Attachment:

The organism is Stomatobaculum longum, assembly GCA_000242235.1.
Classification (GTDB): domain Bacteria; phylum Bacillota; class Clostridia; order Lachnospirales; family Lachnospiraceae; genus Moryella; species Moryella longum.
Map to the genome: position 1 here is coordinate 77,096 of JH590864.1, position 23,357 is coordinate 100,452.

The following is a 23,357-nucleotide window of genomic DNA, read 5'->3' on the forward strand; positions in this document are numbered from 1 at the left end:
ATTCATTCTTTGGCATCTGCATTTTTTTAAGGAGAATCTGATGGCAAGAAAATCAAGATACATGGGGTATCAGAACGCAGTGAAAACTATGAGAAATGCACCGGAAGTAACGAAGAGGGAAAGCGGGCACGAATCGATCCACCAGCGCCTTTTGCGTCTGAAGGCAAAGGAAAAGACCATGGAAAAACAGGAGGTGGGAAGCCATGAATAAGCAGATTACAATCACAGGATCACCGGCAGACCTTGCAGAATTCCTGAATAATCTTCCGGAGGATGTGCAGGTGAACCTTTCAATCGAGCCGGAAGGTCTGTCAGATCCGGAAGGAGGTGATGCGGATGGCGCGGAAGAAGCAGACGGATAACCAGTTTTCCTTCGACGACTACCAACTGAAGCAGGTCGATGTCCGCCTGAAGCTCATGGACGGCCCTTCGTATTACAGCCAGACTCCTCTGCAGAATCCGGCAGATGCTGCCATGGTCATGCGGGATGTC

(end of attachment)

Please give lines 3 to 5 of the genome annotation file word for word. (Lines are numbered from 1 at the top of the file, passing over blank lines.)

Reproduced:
Map to the genome: position 1 here is coordinate 77,096 of JH590864.1, position 23,357 is coordinate 100,452.

The following is a 23,357-nucleotide window of genomic DNA, read 5'->3' on the forward strand; positions in this document are numbered from 1 at the left end:
ATTCATTCTTTGGCATCTGCATTTTTTTAAGGAGAATCTGATGGCAAGAAAATCAAGATACATGGGGTATCAGAACGCAGTGAAAACTATGAGAAATGCACCGGAAGTAACGAAGAGGGAAAGCGGGCACGAATCGATCCACCAGCGCCTTTTGCGTCTGAAGGCAAAGGAAAAGACCATGGAAAAACAGGAGGTGGGAAGCCATGAATAAGCAGATTACAATCACAGGATCACCGGCAGACCTTGCAGAATTCCTGAATAATCTTCCGGAGGATGTGCAGGTGAACCTTTCAATCGAGCCGGAAGGTCTGTCAGATCCGGAAGGAGGTGATGCGGATGGCGCGGAAGAAGCAGACGGATAACCAGTTTTCCTTCGACGACTACCAACTGAAGCAGGTCGATGTCCGCCTGAAGCTCATGGACGGCCCTTCGTATTACAGCCAGACTCCTCTGCAGAATCCGGCAGATGCTGCCATGGTCATGCGGGATGTC